SEC settles with two ex-Fannie Mae executives, but not ex-CEO
By Jonathan Stempel
NEW YORK (Reuters) - The U.S. Securities and Exchange Commission has reached a settlement with two former Fannie Mae FNMA.OB executives in one of its biggest lawsuits tied to the financial crisis, but has yet to settle with former Chief Executive Daniel Mudd.
Former Chief Risk Officer Enrico Dallavecchia and former Executive Vice President Thomas Lund will pay $25,000 and $10,000 respectively to settle charges that they helped conceal Fannie Mae's exposure to more than $100 billion of subprime and $341 billion of low-documentation "Alt-A" home loans.
Both denied wrongdoing and agreed to cooperate with the SEC in its case against Mudd, which could increase pressure on him to settle. The SEC said that case could last another year.
The settlement was approved on Monday by U.S. District Judge Paul Crotty in Manhattan.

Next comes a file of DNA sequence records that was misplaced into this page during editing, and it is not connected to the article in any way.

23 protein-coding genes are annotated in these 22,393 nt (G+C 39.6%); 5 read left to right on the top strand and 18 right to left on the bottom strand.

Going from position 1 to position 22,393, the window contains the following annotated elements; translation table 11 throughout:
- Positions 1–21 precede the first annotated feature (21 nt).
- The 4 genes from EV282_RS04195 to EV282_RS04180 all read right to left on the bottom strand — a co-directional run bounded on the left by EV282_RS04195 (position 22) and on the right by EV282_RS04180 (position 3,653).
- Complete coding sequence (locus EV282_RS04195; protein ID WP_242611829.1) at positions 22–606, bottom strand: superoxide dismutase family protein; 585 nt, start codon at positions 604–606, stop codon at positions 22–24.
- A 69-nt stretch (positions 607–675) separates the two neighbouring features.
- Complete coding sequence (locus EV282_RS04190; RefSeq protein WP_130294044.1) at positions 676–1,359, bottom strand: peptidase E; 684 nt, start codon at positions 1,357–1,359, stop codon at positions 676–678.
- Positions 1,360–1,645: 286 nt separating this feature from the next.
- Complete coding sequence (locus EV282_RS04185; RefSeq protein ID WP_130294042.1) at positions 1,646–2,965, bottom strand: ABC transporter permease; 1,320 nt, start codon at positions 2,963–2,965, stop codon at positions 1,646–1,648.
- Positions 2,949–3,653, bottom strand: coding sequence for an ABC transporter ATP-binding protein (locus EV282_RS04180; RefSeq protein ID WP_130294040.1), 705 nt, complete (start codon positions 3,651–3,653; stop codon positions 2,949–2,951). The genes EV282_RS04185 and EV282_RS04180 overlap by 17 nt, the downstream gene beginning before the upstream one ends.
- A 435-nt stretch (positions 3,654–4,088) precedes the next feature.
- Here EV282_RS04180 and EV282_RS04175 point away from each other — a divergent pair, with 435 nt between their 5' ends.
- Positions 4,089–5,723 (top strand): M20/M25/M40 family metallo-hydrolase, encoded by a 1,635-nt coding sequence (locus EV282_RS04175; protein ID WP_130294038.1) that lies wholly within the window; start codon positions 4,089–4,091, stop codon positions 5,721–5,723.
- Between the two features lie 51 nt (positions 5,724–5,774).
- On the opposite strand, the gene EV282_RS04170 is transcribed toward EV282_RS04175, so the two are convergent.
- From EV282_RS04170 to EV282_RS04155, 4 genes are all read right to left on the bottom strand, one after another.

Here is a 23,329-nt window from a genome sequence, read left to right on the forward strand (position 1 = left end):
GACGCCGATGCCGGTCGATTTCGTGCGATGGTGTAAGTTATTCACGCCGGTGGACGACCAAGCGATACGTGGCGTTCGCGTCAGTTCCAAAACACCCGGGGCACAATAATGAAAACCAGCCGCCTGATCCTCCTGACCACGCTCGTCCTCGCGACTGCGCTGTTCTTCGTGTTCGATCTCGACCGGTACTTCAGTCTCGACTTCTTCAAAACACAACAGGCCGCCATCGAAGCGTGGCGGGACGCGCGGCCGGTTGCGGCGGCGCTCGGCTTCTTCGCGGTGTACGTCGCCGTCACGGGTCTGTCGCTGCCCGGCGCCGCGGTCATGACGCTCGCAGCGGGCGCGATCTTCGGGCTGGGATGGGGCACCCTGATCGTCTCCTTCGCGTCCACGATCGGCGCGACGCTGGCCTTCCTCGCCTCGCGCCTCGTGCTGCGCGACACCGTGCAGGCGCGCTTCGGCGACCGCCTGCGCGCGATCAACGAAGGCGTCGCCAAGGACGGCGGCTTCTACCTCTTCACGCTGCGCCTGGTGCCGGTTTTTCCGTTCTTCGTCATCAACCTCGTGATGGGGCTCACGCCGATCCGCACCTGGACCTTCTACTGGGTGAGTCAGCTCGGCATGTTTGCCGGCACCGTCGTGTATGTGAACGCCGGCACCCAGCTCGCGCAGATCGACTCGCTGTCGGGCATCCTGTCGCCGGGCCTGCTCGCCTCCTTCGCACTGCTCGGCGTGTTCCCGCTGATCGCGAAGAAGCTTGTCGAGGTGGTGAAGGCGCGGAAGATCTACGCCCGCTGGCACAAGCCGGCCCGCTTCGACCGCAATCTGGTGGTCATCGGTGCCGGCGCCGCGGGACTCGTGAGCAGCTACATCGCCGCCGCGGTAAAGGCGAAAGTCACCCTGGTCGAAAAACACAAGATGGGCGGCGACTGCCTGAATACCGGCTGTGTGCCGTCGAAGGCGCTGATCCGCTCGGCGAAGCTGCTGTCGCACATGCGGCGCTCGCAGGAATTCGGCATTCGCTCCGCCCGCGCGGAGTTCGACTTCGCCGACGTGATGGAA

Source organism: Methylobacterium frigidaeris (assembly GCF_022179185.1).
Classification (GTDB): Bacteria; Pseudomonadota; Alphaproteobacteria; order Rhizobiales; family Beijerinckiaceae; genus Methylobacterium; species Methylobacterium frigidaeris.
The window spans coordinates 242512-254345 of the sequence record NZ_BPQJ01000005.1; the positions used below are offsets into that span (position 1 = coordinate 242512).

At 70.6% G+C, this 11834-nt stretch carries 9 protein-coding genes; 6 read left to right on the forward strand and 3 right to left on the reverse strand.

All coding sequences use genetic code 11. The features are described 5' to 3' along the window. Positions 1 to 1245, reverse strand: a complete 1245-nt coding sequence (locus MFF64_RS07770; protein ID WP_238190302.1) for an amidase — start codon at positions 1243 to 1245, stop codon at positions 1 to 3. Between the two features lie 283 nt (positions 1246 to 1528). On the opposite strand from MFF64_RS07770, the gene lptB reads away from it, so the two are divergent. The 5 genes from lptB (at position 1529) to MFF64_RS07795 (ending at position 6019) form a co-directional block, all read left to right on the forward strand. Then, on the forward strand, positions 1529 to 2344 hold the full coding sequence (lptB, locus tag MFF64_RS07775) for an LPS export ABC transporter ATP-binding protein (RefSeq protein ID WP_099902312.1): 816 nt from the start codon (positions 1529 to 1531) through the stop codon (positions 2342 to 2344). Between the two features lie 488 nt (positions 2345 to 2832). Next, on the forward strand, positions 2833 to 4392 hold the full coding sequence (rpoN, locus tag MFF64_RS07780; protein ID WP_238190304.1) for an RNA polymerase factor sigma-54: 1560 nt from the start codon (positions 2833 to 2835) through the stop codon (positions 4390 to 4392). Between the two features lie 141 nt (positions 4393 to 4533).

Mudd's lawyer John Keker, of Keker & Van Nest, did not immediately respond to requests for comment. SEC spokesman John Nester declined to comment.
Monday's settlement means the SEC has been unable to extract major penalties against five of the six former top executives it sued at Fannie Mae and Freddie Mac FMCC.OB.
The government seized both mortgage finance companies on Sept. 7, 2008 and put them into a conservatorship under the Federal Housing Finance Agency, where they remain.
In April, former Freddie Mac Chief Executive Richard Syron, Chief Business Officer Patricia Cook and Vice President of Credit Policy Donald Bisenius agreed to pay a combined $310,000 to resolve the SEC case against them. Continued...